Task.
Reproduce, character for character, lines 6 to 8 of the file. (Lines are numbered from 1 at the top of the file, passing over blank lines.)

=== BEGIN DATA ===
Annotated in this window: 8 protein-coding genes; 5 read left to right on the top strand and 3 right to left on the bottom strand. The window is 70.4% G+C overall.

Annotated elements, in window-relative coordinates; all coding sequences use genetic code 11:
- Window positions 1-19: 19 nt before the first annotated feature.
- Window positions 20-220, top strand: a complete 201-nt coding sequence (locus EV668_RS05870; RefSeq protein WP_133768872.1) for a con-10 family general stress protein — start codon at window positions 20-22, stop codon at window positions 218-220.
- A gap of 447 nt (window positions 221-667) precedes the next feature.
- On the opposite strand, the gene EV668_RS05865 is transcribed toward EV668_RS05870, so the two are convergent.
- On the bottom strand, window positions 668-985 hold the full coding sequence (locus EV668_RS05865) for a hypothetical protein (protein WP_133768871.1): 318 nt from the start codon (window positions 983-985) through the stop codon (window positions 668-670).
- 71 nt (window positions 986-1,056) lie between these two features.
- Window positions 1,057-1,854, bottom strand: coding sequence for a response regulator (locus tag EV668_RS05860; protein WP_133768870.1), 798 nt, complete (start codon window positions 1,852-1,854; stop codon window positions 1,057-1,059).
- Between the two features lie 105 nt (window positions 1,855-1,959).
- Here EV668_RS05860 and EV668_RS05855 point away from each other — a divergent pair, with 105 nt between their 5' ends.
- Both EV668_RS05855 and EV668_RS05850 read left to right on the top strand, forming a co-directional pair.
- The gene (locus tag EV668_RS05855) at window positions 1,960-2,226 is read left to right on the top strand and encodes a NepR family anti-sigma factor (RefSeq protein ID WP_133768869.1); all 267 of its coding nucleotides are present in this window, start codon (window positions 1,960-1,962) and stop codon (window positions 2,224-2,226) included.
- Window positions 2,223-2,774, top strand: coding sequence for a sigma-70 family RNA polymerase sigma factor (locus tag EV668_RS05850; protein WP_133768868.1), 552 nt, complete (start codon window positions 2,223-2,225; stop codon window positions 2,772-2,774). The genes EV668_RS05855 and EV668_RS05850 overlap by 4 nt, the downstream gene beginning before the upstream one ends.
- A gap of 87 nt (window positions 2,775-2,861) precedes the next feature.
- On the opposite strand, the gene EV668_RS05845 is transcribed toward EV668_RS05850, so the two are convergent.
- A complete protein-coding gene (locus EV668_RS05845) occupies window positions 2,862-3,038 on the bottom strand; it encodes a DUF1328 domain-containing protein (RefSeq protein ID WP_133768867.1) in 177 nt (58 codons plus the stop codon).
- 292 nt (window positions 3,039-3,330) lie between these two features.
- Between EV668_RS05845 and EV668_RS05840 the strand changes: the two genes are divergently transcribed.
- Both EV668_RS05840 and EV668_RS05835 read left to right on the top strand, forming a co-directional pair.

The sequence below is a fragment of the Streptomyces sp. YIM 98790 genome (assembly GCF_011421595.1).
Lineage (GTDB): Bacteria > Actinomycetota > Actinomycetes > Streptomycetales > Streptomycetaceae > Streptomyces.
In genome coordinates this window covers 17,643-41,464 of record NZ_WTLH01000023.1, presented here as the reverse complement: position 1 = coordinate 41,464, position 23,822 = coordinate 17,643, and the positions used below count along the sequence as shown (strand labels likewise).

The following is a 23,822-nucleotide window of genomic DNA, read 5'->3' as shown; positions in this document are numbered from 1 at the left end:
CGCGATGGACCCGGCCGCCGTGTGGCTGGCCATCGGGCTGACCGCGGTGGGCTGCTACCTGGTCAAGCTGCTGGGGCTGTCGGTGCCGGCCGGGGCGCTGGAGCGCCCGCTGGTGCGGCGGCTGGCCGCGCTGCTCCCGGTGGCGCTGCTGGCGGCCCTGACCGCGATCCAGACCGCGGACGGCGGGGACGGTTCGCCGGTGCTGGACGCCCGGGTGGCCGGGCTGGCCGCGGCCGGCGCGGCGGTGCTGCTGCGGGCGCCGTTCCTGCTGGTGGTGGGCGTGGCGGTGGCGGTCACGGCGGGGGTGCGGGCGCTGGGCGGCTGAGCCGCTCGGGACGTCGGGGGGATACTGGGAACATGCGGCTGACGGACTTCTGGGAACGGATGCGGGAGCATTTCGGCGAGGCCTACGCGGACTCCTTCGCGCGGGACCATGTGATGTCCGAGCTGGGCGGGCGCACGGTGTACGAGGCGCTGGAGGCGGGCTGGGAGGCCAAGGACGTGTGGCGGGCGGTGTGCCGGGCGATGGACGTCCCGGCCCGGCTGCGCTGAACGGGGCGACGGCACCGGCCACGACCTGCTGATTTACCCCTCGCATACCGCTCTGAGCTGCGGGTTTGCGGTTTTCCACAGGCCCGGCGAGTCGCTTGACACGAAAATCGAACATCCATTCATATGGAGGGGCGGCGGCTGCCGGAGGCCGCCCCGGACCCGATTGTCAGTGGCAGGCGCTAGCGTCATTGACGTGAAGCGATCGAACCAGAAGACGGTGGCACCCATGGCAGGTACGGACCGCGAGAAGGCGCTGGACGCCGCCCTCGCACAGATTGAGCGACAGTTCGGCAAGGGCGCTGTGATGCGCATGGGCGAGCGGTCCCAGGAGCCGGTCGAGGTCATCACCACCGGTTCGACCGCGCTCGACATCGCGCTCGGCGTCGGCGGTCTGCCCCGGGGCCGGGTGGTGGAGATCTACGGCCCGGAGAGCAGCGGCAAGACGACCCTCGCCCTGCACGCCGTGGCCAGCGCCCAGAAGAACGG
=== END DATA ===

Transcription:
- On the opposite strand, the gene EV668_RS05865 is transcribed toward EV668_RS05870, so the two are convergent.
- On the bottom strand, window positions 668-985 hold the full coding sequence (locus EV668_RS05865) for a hypothetical protein (protein WP_133768871.1): 318 nt from the start codon (window positions 983-985) through the stop codon (window positions 668-670).
- 71 nt (window positions 986-1,056) lie between these two features.